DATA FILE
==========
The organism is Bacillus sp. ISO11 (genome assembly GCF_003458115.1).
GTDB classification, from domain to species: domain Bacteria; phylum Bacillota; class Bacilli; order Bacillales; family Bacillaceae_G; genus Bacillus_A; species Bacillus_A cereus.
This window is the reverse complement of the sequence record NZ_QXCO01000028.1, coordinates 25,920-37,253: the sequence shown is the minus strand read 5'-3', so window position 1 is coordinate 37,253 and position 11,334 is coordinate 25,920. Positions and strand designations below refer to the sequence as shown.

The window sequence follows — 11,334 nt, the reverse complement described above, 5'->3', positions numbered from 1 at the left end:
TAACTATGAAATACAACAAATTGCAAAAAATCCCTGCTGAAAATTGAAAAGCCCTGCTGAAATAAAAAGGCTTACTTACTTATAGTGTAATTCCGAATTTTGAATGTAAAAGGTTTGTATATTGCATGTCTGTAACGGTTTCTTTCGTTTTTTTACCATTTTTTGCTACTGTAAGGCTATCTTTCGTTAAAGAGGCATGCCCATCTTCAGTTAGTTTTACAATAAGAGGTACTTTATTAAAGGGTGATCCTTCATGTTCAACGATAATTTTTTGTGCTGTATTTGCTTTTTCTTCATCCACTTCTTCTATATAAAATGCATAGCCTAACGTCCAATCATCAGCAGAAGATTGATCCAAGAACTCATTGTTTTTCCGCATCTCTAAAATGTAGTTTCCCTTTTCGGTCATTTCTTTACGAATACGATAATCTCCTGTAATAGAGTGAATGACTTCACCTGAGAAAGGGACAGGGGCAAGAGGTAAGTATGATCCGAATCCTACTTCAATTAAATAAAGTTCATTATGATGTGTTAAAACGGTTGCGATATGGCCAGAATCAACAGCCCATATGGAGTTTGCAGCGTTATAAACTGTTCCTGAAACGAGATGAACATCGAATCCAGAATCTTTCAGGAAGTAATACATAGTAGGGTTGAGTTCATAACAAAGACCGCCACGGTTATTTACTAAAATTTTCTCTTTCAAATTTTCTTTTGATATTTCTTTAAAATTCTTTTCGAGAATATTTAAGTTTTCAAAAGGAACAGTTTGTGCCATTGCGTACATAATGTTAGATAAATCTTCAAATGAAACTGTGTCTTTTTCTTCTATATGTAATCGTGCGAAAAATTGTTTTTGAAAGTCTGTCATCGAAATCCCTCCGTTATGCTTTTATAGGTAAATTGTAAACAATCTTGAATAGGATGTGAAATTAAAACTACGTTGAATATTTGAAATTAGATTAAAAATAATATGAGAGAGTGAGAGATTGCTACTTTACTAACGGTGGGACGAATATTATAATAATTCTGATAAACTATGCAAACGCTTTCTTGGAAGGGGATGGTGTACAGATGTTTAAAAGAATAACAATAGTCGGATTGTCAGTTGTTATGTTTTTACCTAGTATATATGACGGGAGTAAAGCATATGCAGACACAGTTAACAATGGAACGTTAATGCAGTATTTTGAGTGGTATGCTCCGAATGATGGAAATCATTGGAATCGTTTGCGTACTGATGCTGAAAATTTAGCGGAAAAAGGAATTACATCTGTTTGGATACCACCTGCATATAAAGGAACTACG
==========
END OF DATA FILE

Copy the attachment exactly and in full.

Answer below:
The organism is Bacillus sp. ISO11 (genome assembly GCF_003458115.1).
GTDB classification, from domain to species: domain Bacteria; phylum Bacillota; class Bacilli; order Bacillales; family Bacillaceae_G; genus Bacillus_A; species Bacillus_A cereus.
This window is the reverse complement of the sequence record NZ_QXCO01000028.1, coordinates 25,920-37,253: the sequence shown is the minus strand read 5'-3', so window position 1 is coordinate 37,253 and position 11,334 is coordinate 25,920. Positions and strand designations below refer to the sequence as shown.

The window sequence follows — 11,334 nt, the reverse complement described above, 5'->3', positions numbered from 1 at the left end:
TAACTATGAAATACAACAAATTGCAAAAAATCCCTGCTGAAAATTGAAAAGCCCTGCTGAAATAAAAAGGCTTACTTACTTATAGTGTAATTCCGAATTTTGAATGTAAAAGGTTTGTATATTGCATGTCTGTAACGGTTTCTTTCGTTTTTTTACCATTTTTTGCTACTGTAAGGCTATCTTTCGTTAAAGAGGCATGCCCATCTTCAGTTAGTTTTACAATAAGAGGTACTTTATTAAAGGGTGATCCTTCATGTTCAACGATAATTTTTTGTGCTGTATTTGCTTTTTCTTCATCCACTTCTTCTATATAAAATGCATAGCCTAACGTCCAATCATCAGCAGAAGATTGATCCAAGAACTCATTGTTTTTCCGCATCTCTAAAATGTAGTTTCCCTTTTCGGTCATTTCTTTACGAATACGATAATCTCCTGTAATAGAGTGAATGACTTCACCTGAGAAAGGGACAGGGGCAAGAGGTAAGTATGATCCGAATCCTACTTCAATTAAATAAAGTTCATTATGATGTGTTAAAACGGTTGCGATATGGCCAGAATCAACAGCCCATATGGAGTTTGCAGCGTTATAAACTGTTCCTGAAACGAGATGAACATCGAATCCAGAATCTTTCAGGAAGTAATACATAGTAGGGTTGAGTTCATAACAAAGACCGCCACGGTTATTTACTAAAATTTTCTCTTTCAAATTTTCTTTTGATATTTCTTTAAAATTCTTTTCGAGAATATTTAAGTTTTCAAAAGGAACAGTTTGTGCCATTGCGTACATAATGTTAGATAAATCTTCAAATGAAACTGTGTCTTTTTCTTCTATATGTAATCGTGCGAAAAATTGTTTTTGAAAGTCTGTCATCGAAATCCCTCCGTTATGCTTTTATAGGTAAATTGTAAACAATCTTGAATAGGATGTGAAATTAAAACTACGTTGAATATTTGAAATTAGATTAAAAATAATATGAGAGAGTGAGAGATTGCTACTTTACTAACGGTGGGACGAATATTATAATAATTCTGATAAACTATGCAAACGCTTTCTTGGAAGGGGATGGTGTACAGATGTTTAAAAGAATAACAATAGTCGGATTGTCAGTTGTTATGTTTTTACCTAGTATATATGACGGGAGTAAAGCATATGCAGACACAGTTAACAATGGAACGTTAATGCAGTATTTTGAGTGGTATGCTCCGAATGATGGAAATCATTGGAATCGTTTGCGTACTGATGCTGAAAATTTAGCGGAAAAAGGAATTACATCTGTTTGGATACCACCTGCATATAAAGGAACTACG